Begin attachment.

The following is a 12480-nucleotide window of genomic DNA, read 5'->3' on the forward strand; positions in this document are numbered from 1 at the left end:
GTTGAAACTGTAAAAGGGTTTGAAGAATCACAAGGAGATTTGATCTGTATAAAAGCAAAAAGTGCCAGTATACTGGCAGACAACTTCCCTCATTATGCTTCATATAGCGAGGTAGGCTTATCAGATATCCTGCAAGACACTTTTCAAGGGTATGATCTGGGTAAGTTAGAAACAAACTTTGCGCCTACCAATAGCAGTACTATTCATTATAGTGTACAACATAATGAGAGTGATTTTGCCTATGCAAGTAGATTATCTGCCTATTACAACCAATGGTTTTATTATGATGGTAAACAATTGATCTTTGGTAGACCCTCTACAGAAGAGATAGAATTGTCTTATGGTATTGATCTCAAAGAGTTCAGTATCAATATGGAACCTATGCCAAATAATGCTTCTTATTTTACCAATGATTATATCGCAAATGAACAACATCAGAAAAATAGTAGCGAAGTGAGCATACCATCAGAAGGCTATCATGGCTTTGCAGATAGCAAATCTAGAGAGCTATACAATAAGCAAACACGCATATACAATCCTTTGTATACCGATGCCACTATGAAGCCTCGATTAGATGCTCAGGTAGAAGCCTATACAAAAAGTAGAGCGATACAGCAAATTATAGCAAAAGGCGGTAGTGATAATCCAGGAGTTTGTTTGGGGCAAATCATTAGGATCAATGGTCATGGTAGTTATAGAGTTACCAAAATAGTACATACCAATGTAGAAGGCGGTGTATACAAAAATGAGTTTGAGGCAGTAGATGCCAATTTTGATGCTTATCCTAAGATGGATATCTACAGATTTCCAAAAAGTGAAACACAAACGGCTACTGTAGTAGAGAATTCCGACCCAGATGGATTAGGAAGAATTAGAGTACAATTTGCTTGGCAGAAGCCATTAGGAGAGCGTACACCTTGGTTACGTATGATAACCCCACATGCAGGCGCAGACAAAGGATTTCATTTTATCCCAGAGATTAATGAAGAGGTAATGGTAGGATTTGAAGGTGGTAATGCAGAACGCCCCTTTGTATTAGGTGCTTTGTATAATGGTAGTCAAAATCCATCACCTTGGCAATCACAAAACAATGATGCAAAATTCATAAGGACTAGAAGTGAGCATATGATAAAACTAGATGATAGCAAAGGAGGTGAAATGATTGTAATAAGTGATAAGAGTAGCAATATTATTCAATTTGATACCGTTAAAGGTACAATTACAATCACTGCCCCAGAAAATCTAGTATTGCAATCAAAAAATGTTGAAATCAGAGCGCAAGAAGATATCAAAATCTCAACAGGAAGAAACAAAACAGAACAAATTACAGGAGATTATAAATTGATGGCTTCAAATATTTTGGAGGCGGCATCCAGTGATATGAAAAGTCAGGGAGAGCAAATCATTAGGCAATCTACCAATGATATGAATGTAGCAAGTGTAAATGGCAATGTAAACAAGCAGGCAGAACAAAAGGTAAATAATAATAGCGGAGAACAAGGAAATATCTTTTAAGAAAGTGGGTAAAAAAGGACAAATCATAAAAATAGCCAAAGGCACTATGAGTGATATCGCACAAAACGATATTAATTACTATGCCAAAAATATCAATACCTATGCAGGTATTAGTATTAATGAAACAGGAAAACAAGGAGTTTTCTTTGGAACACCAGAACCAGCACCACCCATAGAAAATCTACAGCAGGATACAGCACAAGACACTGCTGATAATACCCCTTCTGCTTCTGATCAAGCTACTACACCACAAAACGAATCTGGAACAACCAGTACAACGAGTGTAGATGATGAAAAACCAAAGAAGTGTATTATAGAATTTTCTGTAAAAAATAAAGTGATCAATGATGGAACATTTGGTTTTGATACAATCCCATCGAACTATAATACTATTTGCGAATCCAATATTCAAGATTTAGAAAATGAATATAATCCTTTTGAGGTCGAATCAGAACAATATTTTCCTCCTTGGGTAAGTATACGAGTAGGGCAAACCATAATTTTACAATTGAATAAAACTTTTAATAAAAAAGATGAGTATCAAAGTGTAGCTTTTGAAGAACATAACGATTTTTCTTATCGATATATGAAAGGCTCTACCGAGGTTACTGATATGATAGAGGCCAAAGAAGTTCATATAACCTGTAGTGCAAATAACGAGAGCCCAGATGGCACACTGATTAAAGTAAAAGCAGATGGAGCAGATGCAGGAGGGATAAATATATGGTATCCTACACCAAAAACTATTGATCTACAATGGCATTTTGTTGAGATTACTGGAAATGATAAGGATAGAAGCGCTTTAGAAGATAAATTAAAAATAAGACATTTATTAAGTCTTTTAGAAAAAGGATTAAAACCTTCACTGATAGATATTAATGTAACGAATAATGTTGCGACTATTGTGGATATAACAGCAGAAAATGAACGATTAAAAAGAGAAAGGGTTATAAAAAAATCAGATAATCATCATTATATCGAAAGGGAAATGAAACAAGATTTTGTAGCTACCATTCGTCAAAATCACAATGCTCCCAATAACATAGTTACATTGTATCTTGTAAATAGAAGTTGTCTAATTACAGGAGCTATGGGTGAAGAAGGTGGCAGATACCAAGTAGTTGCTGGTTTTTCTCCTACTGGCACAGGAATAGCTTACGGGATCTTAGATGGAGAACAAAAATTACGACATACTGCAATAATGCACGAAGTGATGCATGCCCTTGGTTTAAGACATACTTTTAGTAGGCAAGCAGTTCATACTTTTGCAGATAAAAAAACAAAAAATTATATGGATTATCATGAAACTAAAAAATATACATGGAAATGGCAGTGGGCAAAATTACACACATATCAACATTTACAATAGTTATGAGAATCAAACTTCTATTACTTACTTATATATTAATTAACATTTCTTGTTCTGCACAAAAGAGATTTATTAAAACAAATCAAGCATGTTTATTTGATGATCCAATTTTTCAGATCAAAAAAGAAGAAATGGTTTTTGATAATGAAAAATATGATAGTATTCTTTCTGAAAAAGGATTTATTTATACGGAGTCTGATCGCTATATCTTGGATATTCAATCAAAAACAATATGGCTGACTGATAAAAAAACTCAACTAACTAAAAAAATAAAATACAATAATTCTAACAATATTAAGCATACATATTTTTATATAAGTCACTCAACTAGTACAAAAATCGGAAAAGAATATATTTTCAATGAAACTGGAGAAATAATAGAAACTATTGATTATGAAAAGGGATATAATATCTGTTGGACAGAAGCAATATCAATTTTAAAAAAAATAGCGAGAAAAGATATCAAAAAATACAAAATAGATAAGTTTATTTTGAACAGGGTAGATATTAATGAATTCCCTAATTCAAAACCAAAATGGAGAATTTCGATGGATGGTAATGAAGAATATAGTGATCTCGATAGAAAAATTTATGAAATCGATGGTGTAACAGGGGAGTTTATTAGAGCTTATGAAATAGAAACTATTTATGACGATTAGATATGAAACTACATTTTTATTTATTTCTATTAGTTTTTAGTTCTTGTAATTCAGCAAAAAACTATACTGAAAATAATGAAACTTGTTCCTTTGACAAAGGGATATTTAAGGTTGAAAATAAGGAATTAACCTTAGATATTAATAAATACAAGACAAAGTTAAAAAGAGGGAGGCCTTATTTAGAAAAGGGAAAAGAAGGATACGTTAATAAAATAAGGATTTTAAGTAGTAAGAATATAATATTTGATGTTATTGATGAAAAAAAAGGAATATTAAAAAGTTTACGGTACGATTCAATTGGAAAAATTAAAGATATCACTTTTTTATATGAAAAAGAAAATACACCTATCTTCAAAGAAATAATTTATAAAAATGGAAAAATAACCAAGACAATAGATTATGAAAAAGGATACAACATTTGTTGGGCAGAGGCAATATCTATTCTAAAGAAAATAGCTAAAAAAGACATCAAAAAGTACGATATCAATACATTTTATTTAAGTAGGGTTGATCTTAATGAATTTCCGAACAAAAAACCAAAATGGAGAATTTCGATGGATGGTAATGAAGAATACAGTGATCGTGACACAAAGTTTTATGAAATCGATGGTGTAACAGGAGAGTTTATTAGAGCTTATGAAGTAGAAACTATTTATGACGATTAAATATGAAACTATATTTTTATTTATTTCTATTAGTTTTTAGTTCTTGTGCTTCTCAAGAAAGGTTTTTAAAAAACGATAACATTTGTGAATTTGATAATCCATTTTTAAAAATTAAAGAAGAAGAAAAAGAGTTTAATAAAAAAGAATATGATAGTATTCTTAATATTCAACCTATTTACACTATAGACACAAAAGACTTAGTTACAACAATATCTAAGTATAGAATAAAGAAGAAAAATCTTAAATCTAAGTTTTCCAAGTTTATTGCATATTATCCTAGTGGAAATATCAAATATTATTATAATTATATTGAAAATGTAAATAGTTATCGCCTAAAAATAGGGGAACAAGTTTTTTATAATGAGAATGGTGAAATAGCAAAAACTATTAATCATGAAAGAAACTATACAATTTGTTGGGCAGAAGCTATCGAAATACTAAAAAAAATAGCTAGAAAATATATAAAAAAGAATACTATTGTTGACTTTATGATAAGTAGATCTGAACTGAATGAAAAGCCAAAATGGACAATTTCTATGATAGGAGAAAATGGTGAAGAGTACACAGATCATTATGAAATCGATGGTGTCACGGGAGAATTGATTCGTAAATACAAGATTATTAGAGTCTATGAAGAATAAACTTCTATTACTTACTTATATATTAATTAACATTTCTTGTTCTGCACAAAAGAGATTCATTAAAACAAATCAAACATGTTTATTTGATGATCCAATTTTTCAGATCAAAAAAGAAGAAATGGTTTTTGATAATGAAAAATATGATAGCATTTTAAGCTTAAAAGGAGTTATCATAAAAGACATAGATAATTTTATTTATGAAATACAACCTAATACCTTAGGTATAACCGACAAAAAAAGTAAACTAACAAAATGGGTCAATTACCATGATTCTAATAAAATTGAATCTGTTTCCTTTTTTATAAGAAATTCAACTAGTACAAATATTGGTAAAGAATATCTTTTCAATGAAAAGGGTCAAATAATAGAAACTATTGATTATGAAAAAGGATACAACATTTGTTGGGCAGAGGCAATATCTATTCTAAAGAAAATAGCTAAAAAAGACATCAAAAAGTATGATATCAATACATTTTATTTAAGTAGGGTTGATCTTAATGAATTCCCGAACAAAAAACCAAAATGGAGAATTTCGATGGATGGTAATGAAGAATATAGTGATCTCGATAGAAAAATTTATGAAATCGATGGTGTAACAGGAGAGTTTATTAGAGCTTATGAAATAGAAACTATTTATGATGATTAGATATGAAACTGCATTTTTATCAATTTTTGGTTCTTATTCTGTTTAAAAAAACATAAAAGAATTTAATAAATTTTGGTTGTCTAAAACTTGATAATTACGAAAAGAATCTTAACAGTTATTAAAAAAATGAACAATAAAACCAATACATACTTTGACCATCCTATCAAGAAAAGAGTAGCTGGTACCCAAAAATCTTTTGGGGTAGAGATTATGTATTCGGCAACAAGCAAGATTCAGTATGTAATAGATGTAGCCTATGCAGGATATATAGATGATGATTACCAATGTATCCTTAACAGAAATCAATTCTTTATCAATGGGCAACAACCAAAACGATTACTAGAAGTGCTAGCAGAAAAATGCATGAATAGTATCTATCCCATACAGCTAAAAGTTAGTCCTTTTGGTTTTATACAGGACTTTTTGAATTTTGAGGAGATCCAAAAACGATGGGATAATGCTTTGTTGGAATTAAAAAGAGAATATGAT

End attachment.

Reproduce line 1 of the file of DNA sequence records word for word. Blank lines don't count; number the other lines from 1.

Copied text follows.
The following is a 12480-nucleotide window of genomic DNA, read 5'->3' on the forward strand; positions in this document are numbered from 1 at the left end: